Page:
Our son, Benjamin, is a little dynamo of a kid. At three, his personality is oftentimes bigger than his body. It’s delightful and frustrating and mesmerizing at once. He’s a kid of varied interests: robots, planes, princesses, Star Wars, Jake & the Neverland Pirates, baby animals, jewelry, Legos, the colors blue and pink. He likes to throw himself down, pretending to “die”. He rough-houses with his father. His current best imaginary friend is Princess Leia, who more often than not is symbolized by a Lego minfigure he constantly “dresses” with different torsos, feet and hair styles. She always, however, has one of the two girl heads we have.*
We took Benjamin shoe shopping last month. As his current pair of sneakers were being held together by the sheer force of his personality, it was time to upgrade. Thanks to the generosity of others, we hadn’t needed to go shoe shopping for him before. We hit the local Meijer and headed to the kids’ shoe section. Upon arrival, Ben immediately pointed out the pink shoes. He didn’t even look at the others: those were the ones he wanted.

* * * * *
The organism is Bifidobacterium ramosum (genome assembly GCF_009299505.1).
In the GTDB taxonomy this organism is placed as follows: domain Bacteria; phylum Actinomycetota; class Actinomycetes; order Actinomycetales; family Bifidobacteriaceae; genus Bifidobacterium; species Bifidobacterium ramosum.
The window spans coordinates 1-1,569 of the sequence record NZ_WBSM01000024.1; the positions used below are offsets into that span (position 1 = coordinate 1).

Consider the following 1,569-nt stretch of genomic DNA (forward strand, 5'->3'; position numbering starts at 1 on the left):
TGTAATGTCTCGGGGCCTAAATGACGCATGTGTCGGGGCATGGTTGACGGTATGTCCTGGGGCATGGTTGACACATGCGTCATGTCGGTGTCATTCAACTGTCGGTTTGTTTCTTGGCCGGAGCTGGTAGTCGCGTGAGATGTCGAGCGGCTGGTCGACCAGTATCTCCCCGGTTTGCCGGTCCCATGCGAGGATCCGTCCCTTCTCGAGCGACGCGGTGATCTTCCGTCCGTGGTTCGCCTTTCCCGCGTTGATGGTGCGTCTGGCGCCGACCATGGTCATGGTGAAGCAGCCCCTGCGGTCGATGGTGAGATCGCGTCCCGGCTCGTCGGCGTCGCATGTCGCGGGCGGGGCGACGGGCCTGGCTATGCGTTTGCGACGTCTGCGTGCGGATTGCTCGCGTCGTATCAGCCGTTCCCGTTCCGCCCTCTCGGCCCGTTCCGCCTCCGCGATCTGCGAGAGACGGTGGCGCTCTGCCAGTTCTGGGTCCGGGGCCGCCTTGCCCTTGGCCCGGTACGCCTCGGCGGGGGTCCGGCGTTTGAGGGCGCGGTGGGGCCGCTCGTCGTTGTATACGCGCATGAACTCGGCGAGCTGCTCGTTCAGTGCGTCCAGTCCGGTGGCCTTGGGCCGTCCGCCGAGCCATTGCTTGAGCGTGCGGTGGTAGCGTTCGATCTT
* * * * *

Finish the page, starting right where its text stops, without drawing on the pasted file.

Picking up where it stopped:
Watching my golden-haired boy, I felt a twist of fear in my gut. I thought of all the articles I had read over the years about boys being bullied for liking My Little Pony, or for having long hair, or for any number of other ways they might deviate from accepted gender norms. He’s only three, not even in preschool yet, but I was already preparing myself for the unkindness the world could hurl at a person who is different. I hated that fear. We are trying to raise Ben to be free of gender norms, to be himself and to feel free to express himself without fear. But I couldn’t stop the reluctance inside of me, even as I said, “Okay.”
Stephan agreed. If his son—who is constantly mistaken for a girl—wants pink shoes, then pink shoes he’ll have.
We were getting ready to go check out, when another pair of shoes caught Ben’s attention. They are blue and light up. The first pair, no matter how pink and pretty, couldn’t compare to shoes that light up. Ben changed his mind. And I felt relief. And I felt betrayed by my relief.
Raising Ben (and Charlotte) as we are is a constant learning—and unlearning—process, one we are committed to. Should Ben want pink shoes the next time, it will be a little easier, I think. Baby steps. Or in this case toddler steps.
*That we only have two girl heads (three if you count the Lego McGonagall, which Ben doesn’t) and 3 billion + “boy” heads is pretty damn annoying.